The construction of a network of cell-to-cell contacts makes it possible to characterize the patterns and spatial organisation of tissues. Such networks are highly dynamic, depending on the changes of the tissue architecture caused by cell division, death and migration. Local competitive and cooperative cell-to-cell interactions influence the choices cells make. We review the literature on quantitative data of epithelial tissue topology and present a dynamical network model that can be used to explore the evolutionary dynamics of a two dimensional tissue architecture with arbitrary cell-to-cell interactions. In particular, we show that various forms of experimentally observed types of interactions can be modelled using game theory. We discuss a model of cooperative and non-cooperative cell-to-cell communication that can capture the interplay between cellular competition and tissue dynamics. We conclude with an outlook on the possible uses of this approach in modelling tumorigenesis and tissue homeostasis.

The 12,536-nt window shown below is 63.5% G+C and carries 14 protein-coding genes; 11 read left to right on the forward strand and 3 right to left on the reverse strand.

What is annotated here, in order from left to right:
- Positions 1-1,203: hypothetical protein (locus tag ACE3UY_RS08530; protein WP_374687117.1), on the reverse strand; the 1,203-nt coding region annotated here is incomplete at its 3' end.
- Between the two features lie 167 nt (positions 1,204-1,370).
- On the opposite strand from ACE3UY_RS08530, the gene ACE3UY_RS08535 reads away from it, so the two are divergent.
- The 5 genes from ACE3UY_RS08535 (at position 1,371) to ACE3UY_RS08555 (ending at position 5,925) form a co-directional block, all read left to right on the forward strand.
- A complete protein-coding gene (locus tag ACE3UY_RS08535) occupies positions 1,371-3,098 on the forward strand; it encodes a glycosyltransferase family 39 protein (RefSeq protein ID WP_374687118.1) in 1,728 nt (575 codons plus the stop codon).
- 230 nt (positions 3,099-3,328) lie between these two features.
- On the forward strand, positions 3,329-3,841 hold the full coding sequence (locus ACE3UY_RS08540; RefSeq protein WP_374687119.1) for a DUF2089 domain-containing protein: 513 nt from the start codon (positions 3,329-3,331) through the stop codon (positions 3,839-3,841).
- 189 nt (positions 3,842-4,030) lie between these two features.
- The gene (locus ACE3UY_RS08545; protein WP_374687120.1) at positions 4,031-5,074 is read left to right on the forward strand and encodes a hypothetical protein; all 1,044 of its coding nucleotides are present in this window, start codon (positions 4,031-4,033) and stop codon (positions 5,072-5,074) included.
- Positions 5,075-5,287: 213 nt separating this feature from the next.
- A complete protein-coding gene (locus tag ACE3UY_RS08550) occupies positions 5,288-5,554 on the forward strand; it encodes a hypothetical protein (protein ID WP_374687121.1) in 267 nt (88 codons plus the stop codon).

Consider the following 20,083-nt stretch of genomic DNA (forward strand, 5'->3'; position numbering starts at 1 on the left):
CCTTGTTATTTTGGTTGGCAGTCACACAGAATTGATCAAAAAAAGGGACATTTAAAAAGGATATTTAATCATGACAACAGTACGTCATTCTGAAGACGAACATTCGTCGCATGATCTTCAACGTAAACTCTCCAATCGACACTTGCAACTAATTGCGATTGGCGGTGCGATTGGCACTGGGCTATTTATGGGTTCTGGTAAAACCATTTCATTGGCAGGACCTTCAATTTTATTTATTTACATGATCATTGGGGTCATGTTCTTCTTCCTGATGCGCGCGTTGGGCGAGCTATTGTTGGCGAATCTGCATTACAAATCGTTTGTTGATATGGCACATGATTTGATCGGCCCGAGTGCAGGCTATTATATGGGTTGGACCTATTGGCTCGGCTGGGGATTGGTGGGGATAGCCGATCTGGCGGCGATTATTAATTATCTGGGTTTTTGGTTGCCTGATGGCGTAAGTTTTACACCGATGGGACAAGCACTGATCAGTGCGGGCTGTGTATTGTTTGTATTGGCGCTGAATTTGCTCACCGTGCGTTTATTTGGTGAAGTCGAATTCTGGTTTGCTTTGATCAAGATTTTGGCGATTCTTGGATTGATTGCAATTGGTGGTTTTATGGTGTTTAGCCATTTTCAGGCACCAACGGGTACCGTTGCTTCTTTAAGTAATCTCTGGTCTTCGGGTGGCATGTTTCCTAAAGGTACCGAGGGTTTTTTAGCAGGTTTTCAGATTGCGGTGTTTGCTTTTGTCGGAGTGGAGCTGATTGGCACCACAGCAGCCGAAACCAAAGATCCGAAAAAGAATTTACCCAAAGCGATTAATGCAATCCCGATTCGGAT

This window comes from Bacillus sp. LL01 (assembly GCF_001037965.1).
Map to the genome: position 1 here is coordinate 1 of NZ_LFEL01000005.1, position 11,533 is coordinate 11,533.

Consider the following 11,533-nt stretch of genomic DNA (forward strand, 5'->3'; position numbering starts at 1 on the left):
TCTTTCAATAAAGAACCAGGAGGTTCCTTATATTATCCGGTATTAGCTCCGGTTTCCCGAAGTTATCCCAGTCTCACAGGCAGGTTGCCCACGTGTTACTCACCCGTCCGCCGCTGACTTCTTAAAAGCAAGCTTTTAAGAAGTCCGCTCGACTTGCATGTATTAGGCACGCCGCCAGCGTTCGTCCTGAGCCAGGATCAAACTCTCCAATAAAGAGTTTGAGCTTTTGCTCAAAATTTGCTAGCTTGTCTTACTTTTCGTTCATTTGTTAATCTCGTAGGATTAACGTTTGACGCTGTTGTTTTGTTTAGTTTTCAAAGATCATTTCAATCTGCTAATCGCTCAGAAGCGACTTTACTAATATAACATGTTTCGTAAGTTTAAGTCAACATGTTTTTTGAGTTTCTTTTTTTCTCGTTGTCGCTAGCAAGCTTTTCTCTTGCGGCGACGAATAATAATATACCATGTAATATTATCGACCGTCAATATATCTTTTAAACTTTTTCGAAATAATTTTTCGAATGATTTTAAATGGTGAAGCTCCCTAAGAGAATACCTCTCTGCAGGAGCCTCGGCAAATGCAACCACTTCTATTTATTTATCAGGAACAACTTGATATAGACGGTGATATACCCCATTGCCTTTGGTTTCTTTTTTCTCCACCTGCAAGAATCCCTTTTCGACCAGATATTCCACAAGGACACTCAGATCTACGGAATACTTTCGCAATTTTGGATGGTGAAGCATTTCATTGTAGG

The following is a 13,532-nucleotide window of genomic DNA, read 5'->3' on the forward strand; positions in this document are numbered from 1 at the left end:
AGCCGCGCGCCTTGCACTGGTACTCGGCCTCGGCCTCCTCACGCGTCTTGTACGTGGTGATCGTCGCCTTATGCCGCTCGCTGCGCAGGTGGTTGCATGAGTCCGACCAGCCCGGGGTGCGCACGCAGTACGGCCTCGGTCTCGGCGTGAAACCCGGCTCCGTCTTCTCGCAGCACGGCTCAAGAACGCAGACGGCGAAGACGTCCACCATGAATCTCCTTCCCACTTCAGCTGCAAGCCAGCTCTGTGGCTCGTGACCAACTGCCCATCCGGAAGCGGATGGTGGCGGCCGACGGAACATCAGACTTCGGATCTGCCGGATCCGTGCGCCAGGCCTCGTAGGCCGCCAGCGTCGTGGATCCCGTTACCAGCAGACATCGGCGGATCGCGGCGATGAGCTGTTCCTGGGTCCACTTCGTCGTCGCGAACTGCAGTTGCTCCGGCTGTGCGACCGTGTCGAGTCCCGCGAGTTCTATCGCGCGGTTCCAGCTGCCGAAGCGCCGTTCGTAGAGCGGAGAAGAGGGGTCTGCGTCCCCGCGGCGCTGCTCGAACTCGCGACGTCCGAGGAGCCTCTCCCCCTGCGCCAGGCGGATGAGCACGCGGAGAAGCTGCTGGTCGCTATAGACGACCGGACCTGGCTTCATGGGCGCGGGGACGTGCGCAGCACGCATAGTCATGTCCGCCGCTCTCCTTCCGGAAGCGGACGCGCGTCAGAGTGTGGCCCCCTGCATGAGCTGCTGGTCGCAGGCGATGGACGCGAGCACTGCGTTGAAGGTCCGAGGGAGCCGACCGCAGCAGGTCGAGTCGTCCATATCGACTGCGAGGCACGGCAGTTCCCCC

- Quantitative Biology - Tissues and Organs, Quantitative Biology - Populations and Evolution